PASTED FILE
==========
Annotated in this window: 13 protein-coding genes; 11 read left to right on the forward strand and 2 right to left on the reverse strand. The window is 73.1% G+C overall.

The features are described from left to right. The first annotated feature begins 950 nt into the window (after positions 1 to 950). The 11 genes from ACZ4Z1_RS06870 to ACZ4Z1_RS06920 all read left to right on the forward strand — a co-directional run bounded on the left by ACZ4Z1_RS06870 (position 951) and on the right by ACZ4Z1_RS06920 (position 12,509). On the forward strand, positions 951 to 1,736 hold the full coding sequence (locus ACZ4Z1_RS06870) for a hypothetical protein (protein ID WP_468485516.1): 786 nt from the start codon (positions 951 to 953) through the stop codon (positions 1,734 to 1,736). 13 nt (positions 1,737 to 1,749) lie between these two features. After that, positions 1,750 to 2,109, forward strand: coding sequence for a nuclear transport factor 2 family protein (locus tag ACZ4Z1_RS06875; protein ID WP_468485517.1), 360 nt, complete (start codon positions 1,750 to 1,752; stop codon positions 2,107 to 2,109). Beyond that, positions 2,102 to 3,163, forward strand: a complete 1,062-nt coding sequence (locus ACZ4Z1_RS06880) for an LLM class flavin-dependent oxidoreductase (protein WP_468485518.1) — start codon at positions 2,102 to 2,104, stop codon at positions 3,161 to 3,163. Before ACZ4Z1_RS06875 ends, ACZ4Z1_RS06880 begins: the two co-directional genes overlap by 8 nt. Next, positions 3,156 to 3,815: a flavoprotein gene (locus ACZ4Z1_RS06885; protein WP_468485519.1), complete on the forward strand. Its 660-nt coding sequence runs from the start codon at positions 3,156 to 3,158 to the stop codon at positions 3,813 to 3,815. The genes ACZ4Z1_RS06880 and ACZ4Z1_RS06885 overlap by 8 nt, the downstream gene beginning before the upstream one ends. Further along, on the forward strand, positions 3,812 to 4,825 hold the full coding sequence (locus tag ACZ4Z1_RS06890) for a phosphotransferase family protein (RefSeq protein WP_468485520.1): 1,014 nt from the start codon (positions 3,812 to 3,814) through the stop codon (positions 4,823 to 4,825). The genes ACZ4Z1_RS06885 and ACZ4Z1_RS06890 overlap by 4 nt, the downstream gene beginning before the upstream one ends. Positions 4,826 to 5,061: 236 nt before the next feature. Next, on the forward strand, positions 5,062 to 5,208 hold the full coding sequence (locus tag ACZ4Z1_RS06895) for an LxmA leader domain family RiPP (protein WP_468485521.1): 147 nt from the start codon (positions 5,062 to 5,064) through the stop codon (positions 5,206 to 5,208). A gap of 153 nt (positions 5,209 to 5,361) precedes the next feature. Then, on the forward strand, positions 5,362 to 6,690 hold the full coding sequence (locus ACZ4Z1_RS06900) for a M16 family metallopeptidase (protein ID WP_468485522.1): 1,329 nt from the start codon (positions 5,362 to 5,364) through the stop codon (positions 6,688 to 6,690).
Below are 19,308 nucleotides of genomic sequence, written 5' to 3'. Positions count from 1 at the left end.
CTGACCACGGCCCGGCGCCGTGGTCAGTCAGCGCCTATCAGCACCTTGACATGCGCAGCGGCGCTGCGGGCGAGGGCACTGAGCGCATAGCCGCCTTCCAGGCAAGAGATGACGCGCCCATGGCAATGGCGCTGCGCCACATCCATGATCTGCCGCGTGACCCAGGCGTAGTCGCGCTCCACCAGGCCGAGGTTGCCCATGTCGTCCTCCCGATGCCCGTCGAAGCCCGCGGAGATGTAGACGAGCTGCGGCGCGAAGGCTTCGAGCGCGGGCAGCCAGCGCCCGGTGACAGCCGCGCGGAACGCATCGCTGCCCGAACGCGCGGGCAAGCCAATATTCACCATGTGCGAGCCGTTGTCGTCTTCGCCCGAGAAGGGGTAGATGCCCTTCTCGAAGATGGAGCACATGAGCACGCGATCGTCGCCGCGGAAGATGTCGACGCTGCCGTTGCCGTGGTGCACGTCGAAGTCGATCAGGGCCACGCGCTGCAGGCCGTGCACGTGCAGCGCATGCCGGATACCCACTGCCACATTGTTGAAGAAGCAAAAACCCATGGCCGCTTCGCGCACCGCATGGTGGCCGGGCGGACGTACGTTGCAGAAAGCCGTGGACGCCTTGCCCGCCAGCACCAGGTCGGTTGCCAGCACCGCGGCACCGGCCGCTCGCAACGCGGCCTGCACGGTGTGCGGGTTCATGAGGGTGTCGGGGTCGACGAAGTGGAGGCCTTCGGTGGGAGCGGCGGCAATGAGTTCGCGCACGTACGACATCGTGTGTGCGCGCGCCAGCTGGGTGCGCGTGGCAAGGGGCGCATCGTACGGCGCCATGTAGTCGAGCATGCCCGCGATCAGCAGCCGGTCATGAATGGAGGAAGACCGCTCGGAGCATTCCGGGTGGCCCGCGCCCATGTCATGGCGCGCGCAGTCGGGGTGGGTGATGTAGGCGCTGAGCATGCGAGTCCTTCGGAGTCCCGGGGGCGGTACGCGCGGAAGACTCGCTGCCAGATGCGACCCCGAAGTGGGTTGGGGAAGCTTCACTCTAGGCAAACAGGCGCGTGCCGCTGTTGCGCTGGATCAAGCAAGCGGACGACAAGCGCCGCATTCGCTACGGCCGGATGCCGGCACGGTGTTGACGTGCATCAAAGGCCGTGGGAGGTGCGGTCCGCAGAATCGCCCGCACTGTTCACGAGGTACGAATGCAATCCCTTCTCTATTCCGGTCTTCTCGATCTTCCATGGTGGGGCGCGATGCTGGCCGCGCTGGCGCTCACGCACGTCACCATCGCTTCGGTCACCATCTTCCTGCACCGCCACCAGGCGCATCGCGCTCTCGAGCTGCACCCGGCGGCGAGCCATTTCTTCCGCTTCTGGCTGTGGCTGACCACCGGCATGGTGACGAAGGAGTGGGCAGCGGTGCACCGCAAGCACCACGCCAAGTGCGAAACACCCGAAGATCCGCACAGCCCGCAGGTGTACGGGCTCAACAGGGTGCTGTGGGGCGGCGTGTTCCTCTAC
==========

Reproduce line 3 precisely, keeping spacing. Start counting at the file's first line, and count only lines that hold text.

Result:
Below are 19,308 nucleotides of genomic sequence, written 5' to 3'. Positions count from 1 at the left end.